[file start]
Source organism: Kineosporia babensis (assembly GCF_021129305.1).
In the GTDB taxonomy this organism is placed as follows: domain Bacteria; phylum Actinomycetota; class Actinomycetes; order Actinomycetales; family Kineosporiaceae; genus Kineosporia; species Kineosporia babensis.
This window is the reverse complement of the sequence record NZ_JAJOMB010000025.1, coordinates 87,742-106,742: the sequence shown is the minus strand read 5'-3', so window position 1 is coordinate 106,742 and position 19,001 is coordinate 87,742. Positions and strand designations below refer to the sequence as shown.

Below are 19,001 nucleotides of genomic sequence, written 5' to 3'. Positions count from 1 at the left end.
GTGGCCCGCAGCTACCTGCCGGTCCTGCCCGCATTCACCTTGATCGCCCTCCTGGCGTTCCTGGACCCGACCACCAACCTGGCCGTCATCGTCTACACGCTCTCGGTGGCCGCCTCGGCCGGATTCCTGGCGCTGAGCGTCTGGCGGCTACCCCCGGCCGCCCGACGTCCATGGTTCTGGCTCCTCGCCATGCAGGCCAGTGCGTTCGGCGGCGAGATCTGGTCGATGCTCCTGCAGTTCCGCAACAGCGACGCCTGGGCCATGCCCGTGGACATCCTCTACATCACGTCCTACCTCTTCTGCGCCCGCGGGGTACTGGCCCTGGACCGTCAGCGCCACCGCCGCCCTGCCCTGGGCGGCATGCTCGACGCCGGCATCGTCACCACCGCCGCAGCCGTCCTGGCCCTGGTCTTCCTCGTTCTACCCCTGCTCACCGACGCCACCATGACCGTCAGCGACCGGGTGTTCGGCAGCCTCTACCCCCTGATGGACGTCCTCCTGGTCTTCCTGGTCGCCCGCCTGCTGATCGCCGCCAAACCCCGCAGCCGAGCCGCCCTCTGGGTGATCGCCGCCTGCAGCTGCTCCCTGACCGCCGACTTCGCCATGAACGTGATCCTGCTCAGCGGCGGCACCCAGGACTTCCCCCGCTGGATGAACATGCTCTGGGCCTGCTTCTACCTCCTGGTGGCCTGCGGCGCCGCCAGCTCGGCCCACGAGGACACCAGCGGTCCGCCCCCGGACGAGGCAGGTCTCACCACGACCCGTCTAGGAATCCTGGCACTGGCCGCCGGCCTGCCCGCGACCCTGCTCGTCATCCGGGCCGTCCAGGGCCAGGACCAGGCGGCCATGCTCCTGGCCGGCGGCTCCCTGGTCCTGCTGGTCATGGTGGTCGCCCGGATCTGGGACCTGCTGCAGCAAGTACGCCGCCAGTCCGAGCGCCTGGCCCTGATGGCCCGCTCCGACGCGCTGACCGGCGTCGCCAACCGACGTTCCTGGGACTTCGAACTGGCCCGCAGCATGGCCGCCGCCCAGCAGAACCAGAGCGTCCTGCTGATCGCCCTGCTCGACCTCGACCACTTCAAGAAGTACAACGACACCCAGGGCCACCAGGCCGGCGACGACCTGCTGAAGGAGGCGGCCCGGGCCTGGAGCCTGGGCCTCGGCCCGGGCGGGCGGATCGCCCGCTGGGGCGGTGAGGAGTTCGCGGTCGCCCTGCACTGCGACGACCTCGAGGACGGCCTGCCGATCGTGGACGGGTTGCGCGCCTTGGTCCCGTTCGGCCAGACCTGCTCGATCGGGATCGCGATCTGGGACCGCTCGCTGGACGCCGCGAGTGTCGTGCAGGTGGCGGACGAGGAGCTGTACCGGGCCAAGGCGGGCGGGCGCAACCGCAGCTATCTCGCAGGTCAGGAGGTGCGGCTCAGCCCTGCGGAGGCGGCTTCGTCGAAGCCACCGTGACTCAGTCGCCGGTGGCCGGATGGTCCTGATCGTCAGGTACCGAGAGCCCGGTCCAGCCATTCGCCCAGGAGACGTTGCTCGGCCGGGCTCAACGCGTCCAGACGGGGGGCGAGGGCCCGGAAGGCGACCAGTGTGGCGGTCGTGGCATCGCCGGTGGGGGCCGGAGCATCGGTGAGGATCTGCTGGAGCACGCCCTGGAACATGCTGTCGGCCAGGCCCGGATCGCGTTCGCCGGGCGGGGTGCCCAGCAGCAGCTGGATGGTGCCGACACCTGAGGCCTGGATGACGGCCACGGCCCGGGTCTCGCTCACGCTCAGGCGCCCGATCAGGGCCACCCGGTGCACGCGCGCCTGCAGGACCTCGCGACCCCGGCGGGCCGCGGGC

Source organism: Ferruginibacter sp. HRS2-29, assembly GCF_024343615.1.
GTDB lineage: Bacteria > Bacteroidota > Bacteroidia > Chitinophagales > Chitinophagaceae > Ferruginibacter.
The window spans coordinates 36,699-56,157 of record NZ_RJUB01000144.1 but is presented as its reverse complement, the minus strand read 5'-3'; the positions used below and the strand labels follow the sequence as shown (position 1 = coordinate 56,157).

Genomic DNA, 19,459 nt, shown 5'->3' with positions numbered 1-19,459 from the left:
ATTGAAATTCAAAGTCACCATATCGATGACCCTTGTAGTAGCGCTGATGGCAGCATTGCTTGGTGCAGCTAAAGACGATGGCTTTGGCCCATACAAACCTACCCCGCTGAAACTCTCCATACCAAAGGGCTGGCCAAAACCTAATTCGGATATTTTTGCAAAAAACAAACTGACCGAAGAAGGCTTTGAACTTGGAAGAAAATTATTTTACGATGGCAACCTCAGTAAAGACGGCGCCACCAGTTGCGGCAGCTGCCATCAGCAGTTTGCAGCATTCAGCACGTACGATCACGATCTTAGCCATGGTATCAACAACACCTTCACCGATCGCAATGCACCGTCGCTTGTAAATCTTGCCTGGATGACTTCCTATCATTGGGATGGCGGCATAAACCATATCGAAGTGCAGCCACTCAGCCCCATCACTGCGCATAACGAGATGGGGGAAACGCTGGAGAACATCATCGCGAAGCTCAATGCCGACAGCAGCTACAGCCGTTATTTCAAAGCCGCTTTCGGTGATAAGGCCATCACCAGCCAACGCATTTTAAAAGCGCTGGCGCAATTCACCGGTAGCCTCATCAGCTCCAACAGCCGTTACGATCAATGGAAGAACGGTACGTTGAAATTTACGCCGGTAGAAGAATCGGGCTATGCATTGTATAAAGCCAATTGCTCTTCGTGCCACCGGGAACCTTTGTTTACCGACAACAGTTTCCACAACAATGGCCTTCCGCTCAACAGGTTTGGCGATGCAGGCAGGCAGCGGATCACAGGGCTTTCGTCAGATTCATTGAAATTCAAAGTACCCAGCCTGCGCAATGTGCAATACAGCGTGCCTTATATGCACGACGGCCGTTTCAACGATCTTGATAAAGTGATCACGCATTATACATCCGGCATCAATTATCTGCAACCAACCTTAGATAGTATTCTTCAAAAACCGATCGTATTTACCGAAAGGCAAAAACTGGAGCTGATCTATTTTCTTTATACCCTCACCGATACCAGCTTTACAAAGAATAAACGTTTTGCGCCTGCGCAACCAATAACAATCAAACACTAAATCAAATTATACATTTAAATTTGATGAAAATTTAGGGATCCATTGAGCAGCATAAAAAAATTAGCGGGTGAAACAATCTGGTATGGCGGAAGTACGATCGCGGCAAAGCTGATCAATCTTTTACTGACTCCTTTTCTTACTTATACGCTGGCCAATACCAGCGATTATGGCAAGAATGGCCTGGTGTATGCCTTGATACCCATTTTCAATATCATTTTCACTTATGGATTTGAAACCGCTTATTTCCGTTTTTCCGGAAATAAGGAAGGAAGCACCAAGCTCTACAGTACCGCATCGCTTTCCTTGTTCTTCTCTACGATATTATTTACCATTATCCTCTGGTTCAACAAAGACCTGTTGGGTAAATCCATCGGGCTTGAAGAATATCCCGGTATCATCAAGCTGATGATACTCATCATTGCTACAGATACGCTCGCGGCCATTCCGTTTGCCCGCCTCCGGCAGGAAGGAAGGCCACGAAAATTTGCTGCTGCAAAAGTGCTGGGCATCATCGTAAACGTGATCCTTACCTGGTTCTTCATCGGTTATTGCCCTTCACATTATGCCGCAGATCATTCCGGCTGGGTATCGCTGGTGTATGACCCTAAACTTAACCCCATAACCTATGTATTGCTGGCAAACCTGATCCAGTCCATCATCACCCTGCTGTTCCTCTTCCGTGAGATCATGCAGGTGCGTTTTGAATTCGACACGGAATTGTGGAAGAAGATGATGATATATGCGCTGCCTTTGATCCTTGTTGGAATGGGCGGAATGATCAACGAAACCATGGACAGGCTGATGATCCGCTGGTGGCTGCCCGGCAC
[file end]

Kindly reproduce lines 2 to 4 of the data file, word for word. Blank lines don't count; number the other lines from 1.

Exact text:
In the GTDB taxonomy this organism is placed as follows: domain Bacteria; phylum Actinomycetota; class Actinomycetes; order Actinomycetales; family Kineosporiaceae; genus Kineosporia; species Kineosporia babensis.
This window is the reverse complement of the sequence record NZ_JAJOMB010000025.1, coordinates 87,742-106,742: the sequence shown is the minus strand read 5'-3', so window position 1 is coordinate 106,742 and position 19,001 is coordinate 87,742. Positions and strand designations below refer to the sequence as shown.

Below are 19,001 nucleotides of genomic sequence, written 5' to 3'. Positions count from 1 at the left end.